If I continue my case, I will probably lose and have to pay her court fees and costs. My attorney also offered to write her a mediation email, since I could still inherit something (perhaps based on an informal suggestion her attorney gave him).

I wrote an email, and since then I have not heard from her, nor have I tried to contact her. I find it very difficult to talk to her civilly right now.


Dear Stepson,

I’m sorry you went through this, and you lost the inheritance your late father gave you. He may not have fully understood the role he and his wife played in setting up the trust, and has made some big mistakes – among them, effectively leaving the trust to your stepmother. , who, as your father realizes at the end of the day, has no intention of fulfilling wishes. The trustee administers the trust and executes the terms of the trust. But your stepmother is in a central position – and much more powerful.

Neil V. Carbone, trust and estate partner at PC Farrell Fritz. “The person who establishes the trust is the person who creates it and, in most cases, the person who funds it. One would have to review the specific trust agreement to see if the father is the trust setter and if there are any restrictions or limitations on the stepmother’s right to modify the trust. after the death of the father or not. “

Believing in the best in people is not an estate plan. People are notoriously unpredictable, much less the aftermath of a death and when a large amount of money is involved. In fact, people can be equally erratic and unreliable when it comes to small sums of money involved. In addition to being motivated by greed, they are also motivated by hidden resentments and their own belief that they are entitled to an entire kit and bread.

Missed opportunity to act

It is important to act decisively and early. “It looks like missed opportunities to act,” Carbone said. “First, when a father discusses his son’s expected inheritance throughout his life – especially when a son discovers that his stepmother ‘obviously disagrees’ – The son may suggest that all together review the document and the plan to ensure that it reflects the father’s wishes and will be implemented as written. “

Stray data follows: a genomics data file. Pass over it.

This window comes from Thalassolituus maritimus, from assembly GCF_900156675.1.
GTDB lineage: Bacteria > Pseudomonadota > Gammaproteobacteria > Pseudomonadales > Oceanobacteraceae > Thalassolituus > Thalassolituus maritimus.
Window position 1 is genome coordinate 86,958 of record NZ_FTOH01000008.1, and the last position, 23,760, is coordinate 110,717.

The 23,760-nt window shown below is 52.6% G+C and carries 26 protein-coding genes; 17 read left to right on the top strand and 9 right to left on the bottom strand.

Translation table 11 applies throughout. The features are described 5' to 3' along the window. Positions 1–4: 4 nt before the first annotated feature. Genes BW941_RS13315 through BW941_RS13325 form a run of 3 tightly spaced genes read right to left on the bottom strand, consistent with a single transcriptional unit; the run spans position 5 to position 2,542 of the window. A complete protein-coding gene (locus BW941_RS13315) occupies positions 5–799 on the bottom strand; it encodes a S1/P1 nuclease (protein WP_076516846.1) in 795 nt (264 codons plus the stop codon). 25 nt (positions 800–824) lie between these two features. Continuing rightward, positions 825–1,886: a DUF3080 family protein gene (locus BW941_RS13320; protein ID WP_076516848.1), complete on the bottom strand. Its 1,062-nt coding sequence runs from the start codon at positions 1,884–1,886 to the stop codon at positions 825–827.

He added. “If the father was worried that the stepmother wouldn’t manage the trust the way he wanted, he might have come up with a new plan. The fact that several weeks have gone by without this happening is truly regrettable.”

Yours is a cautionary tale. “Son may have obtained a copy of the trust agreement itself (not just an affidavit from an attorney) to see what his rights might be and weigh his options for enforcement. those rights,” Carbone said. “For example, he may be entitled to account for the actions of the trustee in the management of the trust. He may also have taken fair measures against him, such as imposing a ‘constructive trust.’

What can we learn from these unfortunate events? Sometimes these issues are best resolved in a preliminary agreement, especially when children are involved. Your father was cheated or cheated on by his wife when he was trying to establish trust in you. It may be because he feels unable to bear his second wife’s demands, and belatedly warns you of his anguish that his wishes will not be fulfilled after death.

As you indicated in your letter, the statute of limitations in your state appears to have passed and the laws vary from state to state. Your story can help others in similar situations and point out the risks of managing a second marriage. I urge you to seek a second opinion from an independent estate attorney. He or she may just repeat what you have been told, but at least it will solve the problem once and for all.

You can email The Moneyist with any financial and ethical questions regarding the coronavirus at and follow Quentin Fottrell on Twitter.

Payment procedures Moneyist’s personal Facebook group, where we seek answers to life’s toughest money problems. Readers write to me with all sorts of dilemmas. Post your questions, let me know what you’d like to know more about or consider on the latest Moneyist columns.